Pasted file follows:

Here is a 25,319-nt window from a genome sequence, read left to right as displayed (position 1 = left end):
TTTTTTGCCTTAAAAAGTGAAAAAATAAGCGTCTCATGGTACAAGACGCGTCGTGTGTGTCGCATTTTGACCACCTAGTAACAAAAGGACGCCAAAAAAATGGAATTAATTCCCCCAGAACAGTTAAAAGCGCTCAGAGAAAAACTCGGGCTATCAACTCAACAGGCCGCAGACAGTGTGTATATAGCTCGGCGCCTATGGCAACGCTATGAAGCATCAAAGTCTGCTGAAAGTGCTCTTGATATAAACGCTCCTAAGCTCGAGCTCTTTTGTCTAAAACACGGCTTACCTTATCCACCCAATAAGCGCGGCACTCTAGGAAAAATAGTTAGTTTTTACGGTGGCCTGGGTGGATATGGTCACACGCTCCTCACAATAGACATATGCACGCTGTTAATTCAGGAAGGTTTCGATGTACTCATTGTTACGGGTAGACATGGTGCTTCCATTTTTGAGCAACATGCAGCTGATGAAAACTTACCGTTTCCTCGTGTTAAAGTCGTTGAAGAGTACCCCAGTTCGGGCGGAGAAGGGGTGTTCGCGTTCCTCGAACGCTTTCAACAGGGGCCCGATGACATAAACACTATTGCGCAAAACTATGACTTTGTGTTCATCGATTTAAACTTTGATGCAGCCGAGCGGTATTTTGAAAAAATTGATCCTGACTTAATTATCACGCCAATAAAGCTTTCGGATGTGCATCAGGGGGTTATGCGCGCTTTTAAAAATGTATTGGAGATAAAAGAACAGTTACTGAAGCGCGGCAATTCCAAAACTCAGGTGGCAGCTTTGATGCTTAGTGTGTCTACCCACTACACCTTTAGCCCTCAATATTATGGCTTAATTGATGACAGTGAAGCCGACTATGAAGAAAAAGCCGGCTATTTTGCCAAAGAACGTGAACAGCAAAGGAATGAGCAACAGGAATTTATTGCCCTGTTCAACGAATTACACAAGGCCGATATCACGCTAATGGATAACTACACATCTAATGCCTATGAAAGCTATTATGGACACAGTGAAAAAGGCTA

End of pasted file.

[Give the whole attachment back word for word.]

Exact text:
Here is a 25,319-nt window from a genome sequence, read left to right as displayed (position 1 = left end):
TTTTTTGCCTTAAAAAGTGAAAAAATAAGCGTCTCATGGTACAAGACGCGTCGTGTGTGTCGCATTTTGACCACCTAGTAACAAAAGGACGCCAAAAAAATGGAATTAATTCCCCCAGAACAGTTAAAAGCGCTCAGAGAAAAACTCGGGCTATCAACTCAACAGGCCGCAGACAGTGTGTATATAGCTCGGCGCCTATGGCAACGCTATGAAGCATCAAAGTCTGCTGAAAGTGCTCTTGATATAAACGCTCCTAAGCTCGAGCTCTTTTGTCTAAAACACGGCTTACCTTATCCACCCAATAAGCGCGGCACTCTAGGAAAAATAGTTAGTTTTTACGGTGGCCTGGGTGGATATGGTCACACGCTCCTCACAATAGACATATGCACGCTGTTAATTCAGGAAGGTTTCGATGTACTCATTGTTACGGGTAGACATGGTGCTTCCATTTTTGAGCAACATGCAGCTGATGAAAACTTACCGTTTCCTCGTGTTAAAGTCGTTGAAGAGTACCCCAGTTCGGGCGGAGAAGGGGTGTTCGCGTTCCTCGAACGCTTTCAACAGGGGCCCGATGACATAAACACTATTGCGCAAAACTATGACTTTGTGTTCATCGATTTAAACTTTGATGCAGCCGAGCGGTATTTTGAAAAAATTGATCCTGACTTAATTATCACGCCAATAAAGCTTTCGGATGTGCATCAGGGGGTTATGCGCGCTTTTAAAAATGTATTGGAGATAAAAGAACAGTTACTGAAGCGCGGCAATTCCAAAACTCAGGTGGCAGCTTTGATGCTTAGTGTGTCTACCCACTACACCTTTAGCCCTCAATATTATGGCTTAATTGATGACAGTGAAGCCGACTATGAAGAAAAAGCCGGCTATTTTGCCAAAGAACGTGAACAGCAAAGGAATGAGCAACAGGAATTTATTGCCCTGTTCAACGAATTACACAAGGCCGATATCACGCTAATGGATAACTACACATCTAATGCCTATGAAAGCTATTATGGACACAGTGAAAAAGGCTA